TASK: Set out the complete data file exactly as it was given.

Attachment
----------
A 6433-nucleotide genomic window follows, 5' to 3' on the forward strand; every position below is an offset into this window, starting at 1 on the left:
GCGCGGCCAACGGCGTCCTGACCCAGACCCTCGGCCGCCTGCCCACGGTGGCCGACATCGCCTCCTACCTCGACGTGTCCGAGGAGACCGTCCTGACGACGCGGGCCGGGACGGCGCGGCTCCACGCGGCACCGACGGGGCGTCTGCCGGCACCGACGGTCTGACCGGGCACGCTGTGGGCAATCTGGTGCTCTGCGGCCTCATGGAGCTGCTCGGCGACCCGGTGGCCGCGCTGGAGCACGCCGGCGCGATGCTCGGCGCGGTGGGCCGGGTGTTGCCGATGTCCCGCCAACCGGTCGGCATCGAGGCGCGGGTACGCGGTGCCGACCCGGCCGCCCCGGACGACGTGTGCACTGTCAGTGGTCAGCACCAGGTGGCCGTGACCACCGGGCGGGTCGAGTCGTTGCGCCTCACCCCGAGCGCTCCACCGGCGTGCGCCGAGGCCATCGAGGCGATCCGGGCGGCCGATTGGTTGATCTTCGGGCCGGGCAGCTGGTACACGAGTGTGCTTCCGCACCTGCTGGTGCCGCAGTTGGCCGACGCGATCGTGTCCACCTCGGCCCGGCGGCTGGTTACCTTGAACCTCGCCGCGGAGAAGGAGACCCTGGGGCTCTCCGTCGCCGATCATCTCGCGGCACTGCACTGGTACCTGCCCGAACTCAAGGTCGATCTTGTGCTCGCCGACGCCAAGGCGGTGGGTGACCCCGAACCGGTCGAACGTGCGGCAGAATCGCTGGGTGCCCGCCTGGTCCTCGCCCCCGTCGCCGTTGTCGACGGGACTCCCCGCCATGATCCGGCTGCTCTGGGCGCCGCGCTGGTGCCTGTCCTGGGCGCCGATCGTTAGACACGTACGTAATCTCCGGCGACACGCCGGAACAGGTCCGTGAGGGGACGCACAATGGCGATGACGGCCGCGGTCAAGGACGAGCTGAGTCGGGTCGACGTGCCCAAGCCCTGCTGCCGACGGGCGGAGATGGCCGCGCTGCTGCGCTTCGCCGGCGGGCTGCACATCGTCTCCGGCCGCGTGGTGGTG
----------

A 6433-nucleotide genomic window follows, 5' to 3' on the forward strand; every position below is an offset into this window, starting at 1 on the left:
GCGCGGCCAACGGCGTCCTGACCCAGACCCTCGGCCGCCTGCCCACGGTGGCCGACATCGCCTCCTACCTCGACGTGTCCGAGGAGACCGTCCTGACGACGCGGGCCGGGACGGCGCGGCTCCACGCGGCACCGACGGGGCGTCTGCCGGCACCGACGGTCTGACCGGGCACGCTGTGGGCAATCTGGTGCTCTGCGGCCTCATGGAGCTGCTCGGCGACCCGGTGGCCGCGCTGGAGCACGCCGGCGCGATGCTCGGCGCGGTGGGCCGGGTGTTGCCGATGTCCCGCCAACCGGTCGGCATCGAGGCGCGGGTACGCGGTGCCGACCCGGCCGCCCCGGACGACGTGTGCACTGTCAGTGGTCAGCACCAGGTGGCCGTGACCACCGGGCGGGTCGAGTCGTTGCGCCTCACCCCGAGCGCTCCACCGGCGTGCGCCGAGGCCATCGAGGCGATCCGGGCGGCCGATTGGTTGATCTTCGGGCCGGGCAGCTGGTACACGAGTGTGCTTCCGCACCTGCTGGTGCCGCAGTTGGCCGACGCGATCGTGTCCACCTCGGCCCGGCGGCTGGTTACCTTGAACCTCGCCGCGGAGAAGGAGACCCTGGGGCTCTCCGTCGCCGATCATCTCGCGGCACTGCACTGGTACCTGCCCGAACTCAAGGTCGATCTTGTGCTCGCCGACGCCAAGGCGGTGGGTGACCCCGAACCGGTCGAACGTGCGGCAGAATCGCTGGGTGCCCGCCTGGTCCTCGCCCCCGTCGCCGTTGTCGACGGGACTCCCCGCCATGATCCGGCTGCTCTGGGCGCCGCGCTGGTGCCTGTCCTGGGCGCCGATCGTTAGACACGTACGTAATCTCCGGCGACACGCCGGAACAGGTCCGTGAGGGGACGCACAATGGCGATGACGGCCGCGGTCAAGGACGAGCTGAGTCGGGTCGACGTGCCCAAGCCCTGCTGCCGACGGGCGGAGATGGCCGCGCTGCTGCGCTTCGCCGGCGGGCTGCACATCGTCTCCGGCCGCGTGGTGGTG